Visualization is a common and well-supported practice among the leaders of almost every industry or discipline, whether it be business, sports, musicianship, art, or success in general. But are there scientific reasons for why it works? Let’s explore some intriguing discussion on the subject.
“Despite experiencing the world as a continuum, we do not sample our world continuously but in discrete snapshots determined by the cycles of brain rhythms.”
— Neuroscientist Gregor Thut of the Institute of Neuroscience and Psychology
We experience our perceived reality in discontinuous “snapshots.” In other words, our moment-to-moment experience is through mini daydreams. Therefore, our waking reality is much like a series of visualizations, all stitched together to form our subjective experience.
“The subconscious mind cannot tell the difference between what’s real and what’s imagined.”
— Bob Proctor
Although this famous quote by Bob Proctor does not cite any scientific backing, let’s just run with this assertion for now. We’ll come back to it in a moment.
So if both these assertions are true, that we think in mini snapshot cycles (much like a daydream) and our subconscious mind cannot distinguish between real and imaginary, why couldn’t we interject our own deliberate “snapshot” of imagined experience into our subconscious for similar results? Could that influence our waking reality, as much as a memory, normal cycle of thought, or even physical action can?
Numerous studies have confirmed that athletes perform considerably better after first visualizing their success. In fact, top athletes depend on mental practice or rehearsal as part of their routine, to perform their best and give them their winning edge.
Studies consistently show that when athletes visualize their maneuvers first, rehearsing them in their imagination, their physical performance is statistically better in terms of skill, confidence, and ease.
“Internal visualization of specific movements creates neural patterns in the brain, improving neuromuscular coordination. Because the brain tells the muscles how to move, stronger neural patterns thus result in ‘clearer, stronger movement.’”
— Dr. Thomas Newmark
Now the interesting thing is, while MRI scans provide visual evidence for the way our muscles respond to imaginary practice, they don’t account entirely for all types of improvement or advantage the athletes experience.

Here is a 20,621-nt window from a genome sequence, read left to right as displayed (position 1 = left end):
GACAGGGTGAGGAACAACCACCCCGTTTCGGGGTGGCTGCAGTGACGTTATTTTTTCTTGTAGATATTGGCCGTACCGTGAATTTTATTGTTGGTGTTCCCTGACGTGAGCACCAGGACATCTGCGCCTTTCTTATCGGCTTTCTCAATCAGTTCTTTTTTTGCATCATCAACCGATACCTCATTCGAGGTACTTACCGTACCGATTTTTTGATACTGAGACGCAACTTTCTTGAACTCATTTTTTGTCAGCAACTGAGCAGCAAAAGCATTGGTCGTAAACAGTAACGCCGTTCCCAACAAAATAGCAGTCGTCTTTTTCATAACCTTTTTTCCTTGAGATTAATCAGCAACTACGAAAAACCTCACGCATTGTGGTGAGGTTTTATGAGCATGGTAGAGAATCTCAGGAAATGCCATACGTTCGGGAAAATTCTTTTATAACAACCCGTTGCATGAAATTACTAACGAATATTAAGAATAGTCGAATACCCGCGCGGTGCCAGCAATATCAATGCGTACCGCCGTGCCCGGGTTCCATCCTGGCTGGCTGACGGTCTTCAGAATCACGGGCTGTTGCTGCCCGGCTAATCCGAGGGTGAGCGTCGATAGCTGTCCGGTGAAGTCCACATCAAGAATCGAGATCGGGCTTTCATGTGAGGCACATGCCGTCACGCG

For example, some visualizations seem to mysteriously work despite not being directly related to muscle coordination.
Dr. Newmark has provided in his research a case study demonstrating how visualization can effectively give a golfer “laser-like accuracy” in driving the ball. Another case study demonstrates that a football player can develop, through visualization, a tendency towards catching each pass as if “glue keeps the ball stuck” to his hands.
Both of these case studies suggest that there is more at play than just rehearsed coordination of muscle groups. Perhaps something we haven’t found a way to measure, something beyond the range of our modern day MRI or other electromagnetic capture technology.
So no, it doesn’t seem the subconscious mind can tell the difference between what’s real and what’s imagined. And it does seem that visualization has effects beyond simply muscle coordination. Almost as if there is a bend in reality because of it.
When you begin using visualization to rehearse and imagine your desired outcome, you begin noticing synchronistic changes in your reality. Although this isn’t scientifically measurable, just try for yourself and see.
We often take coincidences or serendipitous meetings and chalk them up to random phenomena. But do they have more meaning than that? Did a human mind imagine that circumstance into reality?
The best we can do is experiment and discover for ourselves. But for me, that possibility keeps me exploring, questioning, and discovering. That is what makes life enjoyable and worth living.